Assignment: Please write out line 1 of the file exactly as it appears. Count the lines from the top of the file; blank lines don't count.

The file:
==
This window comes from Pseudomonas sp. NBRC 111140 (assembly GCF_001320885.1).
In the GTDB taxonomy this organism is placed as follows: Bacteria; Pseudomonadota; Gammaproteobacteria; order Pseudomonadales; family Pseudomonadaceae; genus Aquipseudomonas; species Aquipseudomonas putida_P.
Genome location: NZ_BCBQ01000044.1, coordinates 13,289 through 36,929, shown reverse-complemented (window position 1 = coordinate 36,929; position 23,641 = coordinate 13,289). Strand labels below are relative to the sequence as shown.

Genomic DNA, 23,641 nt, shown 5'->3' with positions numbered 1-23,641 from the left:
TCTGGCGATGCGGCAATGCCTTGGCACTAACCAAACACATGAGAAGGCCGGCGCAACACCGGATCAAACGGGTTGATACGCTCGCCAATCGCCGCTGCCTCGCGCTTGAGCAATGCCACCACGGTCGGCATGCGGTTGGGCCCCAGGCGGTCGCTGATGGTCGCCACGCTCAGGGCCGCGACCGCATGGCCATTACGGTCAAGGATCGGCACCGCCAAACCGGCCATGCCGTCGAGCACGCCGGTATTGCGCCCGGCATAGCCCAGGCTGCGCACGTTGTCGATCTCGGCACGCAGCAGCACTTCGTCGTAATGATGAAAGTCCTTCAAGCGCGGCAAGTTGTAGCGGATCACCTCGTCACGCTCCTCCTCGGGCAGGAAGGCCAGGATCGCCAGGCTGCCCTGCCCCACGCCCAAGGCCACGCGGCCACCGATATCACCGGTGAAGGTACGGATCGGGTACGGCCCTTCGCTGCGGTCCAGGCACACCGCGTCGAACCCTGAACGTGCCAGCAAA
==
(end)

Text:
This window comes from Pseudomonas sp. NBRC 111140 (assembly GCF_001320885.1).